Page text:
Prime Minister Yingluck Shinawatra will leave on Sunday for three African countries to promote Thailand's new strategy on the continent, which is set to be a new market for Thai investors.
Ms Yingluck will visit Mozambique, Tanzania and Uganda before returning home on Friday.
It will be the first official visit by any Thai leader to the three countries, though Ms Yingluck's brother Thaksin is no stranger to the continent or the countries on her itinerary.
Narong Sasithorn, director-general of the Foreign Ministry's South Asia, Middle East and Africa Department, said the premier would use the trip to launch the "Thailand-Africa Initiative".
At least 17 agreements will be signed during the trip, Mr Narong said. Of these, Thailand will sign eight agreements with Mozambique, six with Tanzania and three with Uganda.
About 60 Thai businessmen from sectors including energy, food, construction and tourism will accompany the premier.
Deposed former premier Thaksin Shinawatra has made several investments in Africa.
Thaksin told Forbes magazine last November that his holding company Global PS had invested "about $30 million" in African mining concessions. The agreements cover gold, platinum and titanium in Tanzania, Zimbabwe and Uganda.
Thaksin has also served as the honorary chairman of a Dubai-based company that holds a five-year concession to run the state lottery in Uganda.
Ugandan President Yoweri Museveni visited Thailand in November last year after Thaksin reportedly indicated that Thai officials and businesses could advise on how to develop oil reserves in the African country.
Thailand and Mozambique, meanwhile, have been working on cooperation in gem investments, to combine Thai craft skills with Mozambique's abundant precious stone resources.
Deputy Commerce Minister Natthawut Saikuar first announced the venture in January last year, saying the idea had originated with Thaksin.
Thaksin also invested the equivalent of about 295 million baht in a coal-mining venture in South Africa but later pulled out following a boardroom conflict.
Thaksin told Forbes that while he was still premier, he planned to make 2005 "the year of African relations with Thailand" because of the potential he saw in the continent.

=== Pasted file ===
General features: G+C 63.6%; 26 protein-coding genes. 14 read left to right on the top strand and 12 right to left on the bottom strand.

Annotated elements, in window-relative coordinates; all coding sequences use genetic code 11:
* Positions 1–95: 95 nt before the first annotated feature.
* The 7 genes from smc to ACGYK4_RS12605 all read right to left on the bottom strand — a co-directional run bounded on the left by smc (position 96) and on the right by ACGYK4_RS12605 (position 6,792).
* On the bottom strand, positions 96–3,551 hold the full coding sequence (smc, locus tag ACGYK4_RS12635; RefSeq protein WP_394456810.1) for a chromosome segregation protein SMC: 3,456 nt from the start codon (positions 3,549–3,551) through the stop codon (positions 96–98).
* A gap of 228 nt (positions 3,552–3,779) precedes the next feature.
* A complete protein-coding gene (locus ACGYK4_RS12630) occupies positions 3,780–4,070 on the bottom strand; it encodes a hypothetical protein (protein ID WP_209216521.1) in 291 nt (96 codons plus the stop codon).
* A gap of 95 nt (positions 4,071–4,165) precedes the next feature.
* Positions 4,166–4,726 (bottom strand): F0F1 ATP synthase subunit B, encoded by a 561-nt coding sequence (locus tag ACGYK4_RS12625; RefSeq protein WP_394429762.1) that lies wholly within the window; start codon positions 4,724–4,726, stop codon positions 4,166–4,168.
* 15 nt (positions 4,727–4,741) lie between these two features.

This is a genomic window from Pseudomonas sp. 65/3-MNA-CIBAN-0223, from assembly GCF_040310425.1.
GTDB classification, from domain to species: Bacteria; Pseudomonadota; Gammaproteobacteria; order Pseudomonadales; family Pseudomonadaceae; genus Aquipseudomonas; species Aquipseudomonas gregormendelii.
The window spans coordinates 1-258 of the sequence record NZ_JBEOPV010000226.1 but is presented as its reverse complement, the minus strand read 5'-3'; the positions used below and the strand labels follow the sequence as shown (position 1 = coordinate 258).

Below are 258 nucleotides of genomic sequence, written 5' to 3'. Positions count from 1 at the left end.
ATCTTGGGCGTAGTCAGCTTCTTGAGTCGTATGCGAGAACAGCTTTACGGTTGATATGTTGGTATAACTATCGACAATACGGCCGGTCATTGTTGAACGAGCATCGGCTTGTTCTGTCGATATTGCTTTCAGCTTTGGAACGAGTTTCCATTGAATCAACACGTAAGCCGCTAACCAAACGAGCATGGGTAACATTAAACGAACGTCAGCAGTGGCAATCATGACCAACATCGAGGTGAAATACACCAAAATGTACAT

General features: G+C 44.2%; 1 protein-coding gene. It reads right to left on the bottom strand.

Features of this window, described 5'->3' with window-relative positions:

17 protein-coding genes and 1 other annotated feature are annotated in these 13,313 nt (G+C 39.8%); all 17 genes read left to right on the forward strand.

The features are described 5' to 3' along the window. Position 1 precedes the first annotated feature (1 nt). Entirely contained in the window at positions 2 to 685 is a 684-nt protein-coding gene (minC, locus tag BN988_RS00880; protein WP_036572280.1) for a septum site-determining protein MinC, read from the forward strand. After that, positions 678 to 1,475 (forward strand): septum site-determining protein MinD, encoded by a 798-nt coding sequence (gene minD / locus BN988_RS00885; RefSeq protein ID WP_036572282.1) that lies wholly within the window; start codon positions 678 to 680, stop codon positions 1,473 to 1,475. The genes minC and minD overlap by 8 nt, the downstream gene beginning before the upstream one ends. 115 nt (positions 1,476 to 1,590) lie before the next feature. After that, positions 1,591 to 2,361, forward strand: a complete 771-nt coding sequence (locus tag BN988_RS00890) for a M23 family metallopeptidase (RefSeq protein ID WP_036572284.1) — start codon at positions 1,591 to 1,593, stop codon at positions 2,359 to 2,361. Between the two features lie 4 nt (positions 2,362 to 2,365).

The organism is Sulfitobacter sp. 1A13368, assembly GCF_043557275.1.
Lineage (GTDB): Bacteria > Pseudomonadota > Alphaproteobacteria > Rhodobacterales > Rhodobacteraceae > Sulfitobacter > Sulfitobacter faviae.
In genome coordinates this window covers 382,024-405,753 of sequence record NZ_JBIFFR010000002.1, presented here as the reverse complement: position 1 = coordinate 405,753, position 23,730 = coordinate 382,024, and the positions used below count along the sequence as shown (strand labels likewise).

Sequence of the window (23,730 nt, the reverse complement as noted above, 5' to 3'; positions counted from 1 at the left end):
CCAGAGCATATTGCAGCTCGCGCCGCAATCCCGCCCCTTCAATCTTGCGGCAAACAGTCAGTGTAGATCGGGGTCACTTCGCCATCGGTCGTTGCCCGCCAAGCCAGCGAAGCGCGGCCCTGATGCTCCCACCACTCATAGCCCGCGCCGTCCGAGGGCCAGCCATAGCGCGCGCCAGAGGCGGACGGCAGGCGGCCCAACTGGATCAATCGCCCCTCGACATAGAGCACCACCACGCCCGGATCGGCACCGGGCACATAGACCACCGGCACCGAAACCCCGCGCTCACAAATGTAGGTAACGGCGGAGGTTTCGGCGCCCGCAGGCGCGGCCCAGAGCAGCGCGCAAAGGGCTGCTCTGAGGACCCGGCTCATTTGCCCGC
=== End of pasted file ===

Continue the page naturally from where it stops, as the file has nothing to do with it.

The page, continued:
However, the plan never came about, he said, because political conditions in Thailand started to deteriorate and he was ousted in a coup the following year.
The African continent holds great trade and investment potential for Thailand as its population stands at 1.1 billion and is expected to grow to 1.4 billion in the next seven years, Mr Narong said.
About 65% of the African population is under 35, making it attractive to investors who need workers, as well as to the consumer market, he added.
Mr Narong said urbanisation in Africa would expand as only 300 million of the continent's people live in cities.
Over the next decade, African cities will become bigger and consumer spending will increase.
"This is an opportunity for Thai investors to come to Africa as it is also rich in forest, fishery, oil, gas and mineral resources," he said.
Ms Yingluck will deliver a speech on the theme "Common Challenges, Shared Destiny" during her visit to Tanzania on Tuesday and will discuss links between the Thai-backed Dawei port in Myanmar and Tanzania's Dar es Salaam port.
In Mozambique, the premier will launch a volunteer project modelled after the US Peace Corps, which will send Thai volunteers to help develop African countries. The volunteers will be selected from various fields of expertise, including agriculture, energy, health, education and tourism.
Mozambique is looking at Thailand as a model for development.
Ms Yingluck will stress the importance of cooperation between Thailand and Africa in the energy, jewellery and infrastructure sectors, Mr Narong said.
She will discuss roads and railways and aim to sell more rice to Mozambique, which imports more than 200,000 tonnes of Thai rice a year - 56% of the country's rice imports.
In Uganda, Thai investors will look at opportunities in agriculture and the oil and gas industries.
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